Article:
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Calculating Child Support in Illinois

Posted on in Child Support

illinois child support paymentsIllinois law recognizes that each parent has a duty to financially support his or her children. This duty includes an "obligation to provide for the reasonable and necessary educational, physical, mental, and emotional health needs of the child." The duty is shared by both parents regardless of whether they are custodial parents or non-custodial parents of the child. The law regarding child support in Illinois though pertains to obligations of the non-custodial parent to financially provide for his or her child.

Statutory Guidelines

As a general rule, the amount of child support a non-custodial parent will be ordered to pay depends on the parent's income and the number of children for which the parent is responsible. The State of Illinois uses statutory guidelines that assign the minimum amount a non-custodial parent must pay in child support. For example, a non-custodial parent may be asked to pay at least 20 percent of his or her income to the custodial parent for the support of one child. The parent may be asked to pay at least 28 percent for the support of two children and at least 50 percent of his or her income for the support of six or more children. Income is defined as net income, which is the amount of income the parent takes home after paying taxes out of the paycheck and certain other expenses.

Exceptions to Statutory Guidelines

Under certain circumstances, family law court may elect not to assign child support payments in accordance with the statutory guidelines. This typically occurs when one party presents evidence of out-of-the-ordinary facts about his or her individual situation that would make application of the statutory guidelines against the child's best interest. Some points parents can bring up to show the guidelines should be inapplicable to their given situations include:

  • The standard of living that the child became accustomed to during the marriage;
  • The physical and emotional condition of the child and his or her related needs;
  • The educational needs of the child;
  • Financial resources and needs of the custodial parent; and
  • Financial resources and needs of the non-custodial parent.

If a family law judge makes a finding that deviates from the statutory guidelines, the judge must discuss reasons why he or she found the guidelines inappropriate for a given case.

Other Considerations

When calculating child support, the Illinois statute provides specific guidance on the following common child support issues:

Health Insurance - In cases where a child support agreement states which parent is responsible for covering the child under an employer's health insurance plan, the responsible parent may deduct premiums paid toward that health insurance plan from his or her support obligations.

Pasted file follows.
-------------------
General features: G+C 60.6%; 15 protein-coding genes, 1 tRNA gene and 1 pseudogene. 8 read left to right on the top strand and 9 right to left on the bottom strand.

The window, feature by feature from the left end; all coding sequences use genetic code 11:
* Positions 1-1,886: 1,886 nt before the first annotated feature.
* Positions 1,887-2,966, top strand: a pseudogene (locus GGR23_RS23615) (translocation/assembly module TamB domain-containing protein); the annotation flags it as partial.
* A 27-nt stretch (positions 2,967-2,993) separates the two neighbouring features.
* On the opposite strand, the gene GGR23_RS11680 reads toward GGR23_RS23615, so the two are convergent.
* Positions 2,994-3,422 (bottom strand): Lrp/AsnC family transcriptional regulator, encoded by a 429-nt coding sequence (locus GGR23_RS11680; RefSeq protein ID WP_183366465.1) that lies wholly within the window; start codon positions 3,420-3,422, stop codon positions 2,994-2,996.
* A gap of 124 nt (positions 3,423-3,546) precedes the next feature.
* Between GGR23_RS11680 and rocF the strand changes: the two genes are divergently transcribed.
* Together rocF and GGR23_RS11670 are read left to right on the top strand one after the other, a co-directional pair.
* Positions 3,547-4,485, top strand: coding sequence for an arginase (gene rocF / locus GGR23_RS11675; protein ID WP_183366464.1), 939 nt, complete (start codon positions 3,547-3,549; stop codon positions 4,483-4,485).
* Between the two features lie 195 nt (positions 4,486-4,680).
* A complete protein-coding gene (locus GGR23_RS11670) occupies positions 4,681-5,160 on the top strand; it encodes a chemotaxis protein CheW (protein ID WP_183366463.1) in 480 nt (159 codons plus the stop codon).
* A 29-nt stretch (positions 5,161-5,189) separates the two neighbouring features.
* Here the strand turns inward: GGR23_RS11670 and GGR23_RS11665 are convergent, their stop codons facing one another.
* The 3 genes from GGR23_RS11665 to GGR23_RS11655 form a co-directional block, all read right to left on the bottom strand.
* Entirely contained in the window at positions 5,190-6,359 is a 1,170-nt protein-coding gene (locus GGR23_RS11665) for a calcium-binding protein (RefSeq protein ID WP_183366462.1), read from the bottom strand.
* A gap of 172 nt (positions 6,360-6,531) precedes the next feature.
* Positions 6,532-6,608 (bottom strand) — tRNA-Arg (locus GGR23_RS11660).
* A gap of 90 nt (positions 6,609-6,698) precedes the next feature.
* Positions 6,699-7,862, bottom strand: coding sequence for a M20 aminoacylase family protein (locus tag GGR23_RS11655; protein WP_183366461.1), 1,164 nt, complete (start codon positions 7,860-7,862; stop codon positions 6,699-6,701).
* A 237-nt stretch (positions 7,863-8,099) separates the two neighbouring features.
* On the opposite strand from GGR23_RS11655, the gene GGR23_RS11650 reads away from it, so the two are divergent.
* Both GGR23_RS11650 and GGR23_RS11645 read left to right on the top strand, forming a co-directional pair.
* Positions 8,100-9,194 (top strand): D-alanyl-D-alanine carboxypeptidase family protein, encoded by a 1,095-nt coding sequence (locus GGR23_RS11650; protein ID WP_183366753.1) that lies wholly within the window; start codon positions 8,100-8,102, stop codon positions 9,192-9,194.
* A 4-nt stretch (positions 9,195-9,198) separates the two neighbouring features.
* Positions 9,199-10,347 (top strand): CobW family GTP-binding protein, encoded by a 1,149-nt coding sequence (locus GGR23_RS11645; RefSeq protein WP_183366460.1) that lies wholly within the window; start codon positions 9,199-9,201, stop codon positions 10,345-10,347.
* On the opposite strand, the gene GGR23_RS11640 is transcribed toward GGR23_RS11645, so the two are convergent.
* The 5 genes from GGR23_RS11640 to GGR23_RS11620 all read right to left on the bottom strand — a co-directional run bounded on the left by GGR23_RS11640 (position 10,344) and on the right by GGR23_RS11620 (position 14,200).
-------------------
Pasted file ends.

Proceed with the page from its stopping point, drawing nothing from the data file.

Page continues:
Variable Income - Sometimes a non-custodial parent has income that is highly variable. This commonly occurs when a parent owns a business or works for a largely commission-based or tips-based payment package, for example. When a court determines that a parent's income is highly variable, it may assign a fairly small minimum dollar amount of child support; though court may also require the variable income parent to pay a certain percentage of his or her income each year.

Failure to Cooperate - If one parent refuses to produce requested financial information during discovery or fails to attend a child support hearing, the court may consider other evidence available without having to establish a further foundation for admission of the evidence.

Violation of Child Support Order - either party who violates a child support order may be held in contempt of court. In addition to other penalties associated with a contempt charge, the court may order the violating parent to pay fines or serve a period of imprisonment for up to six months. If the parent violated child support due to unemployment or underemployment, a court may order the violating spouse to produce frequent financial statements, seek employment, and report his or her job-seeking efforts to the court via a journal or attend a job training program.

We Are Here to Help

Attorneys at the Kathryn L. Harry & Associates, P.C. are experienced in negotiating and seeking the enforcement of child support orders. If you believe you or someone you know who is going through a divorce can benefit from our services, we encourage you to contact an experienced DuPage County child support lawyer at 630-472-9700.

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